Now that the singers can actually work again, “it’s important to keep some of the things we’ve learned locked out.” And in Spence’s case, the sense of community that some have discovered for the first time is clearly illustrated by his involvement in Blackheath Opera, a brilliant project of which he is the patron. For 12 years, the company has staged productions at Blackheath Halls with professional players and singers performing alongside amateurs, who do not need to audition.
The tenor has won awards for his recordings. Photo: Stephen Dewar
The most recent production, a hilarious staging in modern outfits from John Blow’s comedy opera Venus and Adonis, took place in the studios of a prime-time reality TV show, Venus choosing her ideal man from a series of hopes. In the audience, a mass of professional TV professionals with clipboards and a studio audience, clapping and booing at the signal – a double cast of around 100. The singer’s personal involvement gives the entire company additional congratulations.
Somewhere between singing, pricking and supporting other singers, there was room to plan a wedding. On New Years Day 2022, Spence, 38, married pianist Dylan Perez in the singer’s native Scotland. The two musicians work together from time to time, and Perez is currently giving his own concert series, called Re-sung.
Founded in 2017, Re-sung focuses on the connection between music and words, with new interpretations of favorite works and new songs. Upcoming free concerts on Wednesdays at 7 p.m. at St John the Divine, 92 Vassall Road, Kennington include The Enchanted Garden (November 10), A Poulenc parade (November 17), How I wonder what you are, on the theme of the night and the stars (Nov. 24) and Spanish party Fiesta! (Dec 1).
This leaves room on the agenda for Wagner’s opening night. The Valkyrie at the English National Opera, when Nicky Spence made his debut as Siegmund. And if Wagner sounds like a big night out, think again. ‘Valkyrie is the ideal drug to access the opera, âsays Spence. ‘His the Lord of the Rings – with fewer Orcs. It’s like superheroes are coming to Earth.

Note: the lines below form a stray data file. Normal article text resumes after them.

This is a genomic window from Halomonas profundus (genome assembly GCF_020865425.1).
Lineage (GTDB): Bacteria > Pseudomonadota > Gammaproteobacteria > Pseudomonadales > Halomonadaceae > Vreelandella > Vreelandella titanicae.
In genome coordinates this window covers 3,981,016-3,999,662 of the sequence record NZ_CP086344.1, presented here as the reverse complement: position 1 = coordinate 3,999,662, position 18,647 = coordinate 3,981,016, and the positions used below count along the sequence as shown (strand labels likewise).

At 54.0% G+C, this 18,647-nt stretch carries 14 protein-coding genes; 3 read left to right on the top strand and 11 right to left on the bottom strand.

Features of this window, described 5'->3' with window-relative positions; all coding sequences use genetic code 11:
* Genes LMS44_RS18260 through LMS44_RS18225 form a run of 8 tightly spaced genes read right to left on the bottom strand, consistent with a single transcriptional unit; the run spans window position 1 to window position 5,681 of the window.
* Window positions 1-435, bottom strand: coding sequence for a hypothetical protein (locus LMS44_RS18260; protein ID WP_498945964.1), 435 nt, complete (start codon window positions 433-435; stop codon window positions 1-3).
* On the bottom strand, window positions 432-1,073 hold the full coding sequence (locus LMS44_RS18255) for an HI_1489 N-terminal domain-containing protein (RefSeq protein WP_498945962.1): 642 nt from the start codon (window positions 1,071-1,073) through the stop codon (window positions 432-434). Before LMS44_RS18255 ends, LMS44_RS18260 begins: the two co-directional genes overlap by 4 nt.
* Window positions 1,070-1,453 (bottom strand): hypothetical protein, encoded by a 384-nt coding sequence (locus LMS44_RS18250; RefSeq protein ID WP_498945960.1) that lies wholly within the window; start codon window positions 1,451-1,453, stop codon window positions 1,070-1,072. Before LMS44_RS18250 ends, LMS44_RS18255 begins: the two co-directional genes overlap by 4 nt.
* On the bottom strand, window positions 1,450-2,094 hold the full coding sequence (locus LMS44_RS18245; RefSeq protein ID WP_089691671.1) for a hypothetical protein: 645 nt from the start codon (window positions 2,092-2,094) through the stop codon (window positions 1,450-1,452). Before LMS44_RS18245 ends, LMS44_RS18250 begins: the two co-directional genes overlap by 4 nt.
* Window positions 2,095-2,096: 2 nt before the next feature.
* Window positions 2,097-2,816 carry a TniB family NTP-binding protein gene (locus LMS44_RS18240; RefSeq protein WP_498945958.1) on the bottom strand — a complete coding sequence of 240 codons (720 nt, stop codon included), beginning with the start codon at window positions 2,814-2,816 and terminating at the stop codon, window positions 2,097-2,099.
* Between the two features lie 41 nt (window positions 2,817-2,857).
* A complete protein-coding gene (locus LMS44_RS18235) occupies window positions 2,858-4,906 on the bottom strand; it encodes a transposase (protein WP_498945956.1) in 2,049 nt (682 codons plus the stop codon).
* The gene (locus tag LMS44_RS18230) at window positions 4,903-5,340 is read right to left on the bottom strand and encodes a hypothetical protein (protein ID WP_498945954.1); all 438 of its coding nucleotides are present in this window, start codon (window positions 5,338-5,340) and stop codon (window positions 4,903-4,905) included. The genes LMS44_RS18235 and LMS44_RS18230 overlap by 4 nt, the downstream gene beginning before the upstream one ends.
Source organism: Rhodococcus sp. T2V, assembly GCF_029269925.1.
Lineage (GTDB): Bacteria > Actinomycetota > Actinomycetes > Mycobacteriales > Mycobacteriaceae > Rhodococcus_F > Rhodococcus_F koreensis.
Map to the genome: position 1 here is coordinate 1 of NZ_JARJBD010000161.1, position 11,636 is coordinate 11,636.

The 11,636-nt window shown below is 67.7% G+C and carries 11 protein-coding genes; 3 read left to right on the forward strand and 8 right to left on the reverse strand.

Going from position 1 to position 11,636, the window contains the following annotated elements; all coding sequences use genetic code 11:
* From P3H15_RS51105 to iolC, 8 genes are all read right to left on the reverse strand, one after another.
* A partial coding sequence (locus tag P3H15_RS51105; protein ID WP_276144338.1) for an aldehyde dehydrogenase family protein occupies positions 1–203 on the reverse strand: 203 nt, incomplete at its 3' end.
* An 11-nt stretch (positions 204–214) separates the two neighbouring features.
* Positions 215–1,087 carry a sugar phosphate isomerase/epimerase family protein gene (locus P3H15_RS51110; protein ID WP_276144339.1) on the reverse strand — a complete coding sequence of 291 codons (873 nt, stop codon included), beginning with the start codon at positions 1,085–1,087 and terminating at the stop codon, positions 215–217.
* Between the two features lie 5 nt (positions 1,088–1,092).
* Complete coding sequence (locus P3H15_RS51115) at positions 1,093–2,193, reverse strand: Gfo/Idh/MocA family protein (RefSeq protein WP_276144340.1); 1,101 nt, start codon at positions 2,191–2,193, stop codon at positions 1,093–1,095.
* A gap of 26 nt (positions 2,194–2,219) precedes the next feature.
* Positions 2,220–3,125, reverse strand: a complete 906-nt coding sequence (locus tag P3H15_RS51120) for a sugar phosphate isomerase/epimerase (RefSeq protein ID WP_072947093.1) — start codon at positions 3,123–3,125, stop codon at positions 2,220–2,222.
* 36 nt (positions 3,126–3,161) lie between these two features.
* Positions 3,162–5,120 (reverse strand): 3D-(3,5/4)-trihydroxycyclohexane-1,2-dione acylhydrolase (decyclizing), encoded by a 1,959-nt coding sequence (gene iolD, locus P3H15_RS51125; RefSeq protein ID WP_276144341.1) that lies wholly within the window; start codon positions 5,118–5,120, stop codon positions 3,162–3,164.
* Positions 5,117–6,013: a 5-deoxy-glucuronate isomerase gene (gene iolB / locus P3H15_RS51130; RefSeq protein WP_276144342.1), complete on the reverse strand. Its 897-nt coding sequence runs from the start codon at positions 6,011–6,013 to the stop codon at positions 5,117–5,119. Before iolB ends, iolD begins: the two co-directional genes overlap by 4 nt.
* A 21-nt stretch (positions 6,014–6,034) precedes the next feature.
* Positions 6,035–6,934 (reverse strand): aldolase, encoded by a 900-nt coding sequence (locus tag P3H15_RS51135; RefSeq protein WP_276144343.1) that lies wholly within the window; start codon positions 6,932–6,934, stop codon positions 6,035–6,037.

Dance (far left) to Jenufa at the Royal Opera House. Photo: Robert Workman
âWotan’s two children, Siegmund and Sieglinde, have fallen in love, but they don’t know they are brother and sister. Incest! The game the whole family can play! The Valkyrie is part of Wagner’s Ring cycle and is best known for its formidable gallop, the The Valkyrie Ride.
âI’ve played all the small roles over the years. It’s so exciting to put my teeth into a part that’s so well written. Siegmund has some of the most lyrical lines. It has these great epic themes, and it’s also like kitchen sink drama on an intimate scale. It sounds so much like chamber music. It’s not always meant to be sung a lot.
Valkyrie, As Samson and Dalila in Covent Garden, is headed by Richard Jones. He had memorable success with Wagner’s Die Meistersinger to ENO, letting the history of the song contest unfold with grace and honoring the great cultural achievements of the Germanic countries.
The look of the production is still a secret, but it can be revealed: “This is unlike anything you’ve seen before …”
The English National Opera Valkyrie opens at the Coliseum on Friday, November 19. Other performances will take place on November 22 and 25; December 1, 7, 10, with mornings on November 28 and December 4. Click here for more information and tickets. Samson and Delilah is at the Royal Opera House from May 26 to June 16. The reservation opens on February 22. The re-sung events are listed here. Anyone Can Sing will be released at the end of the year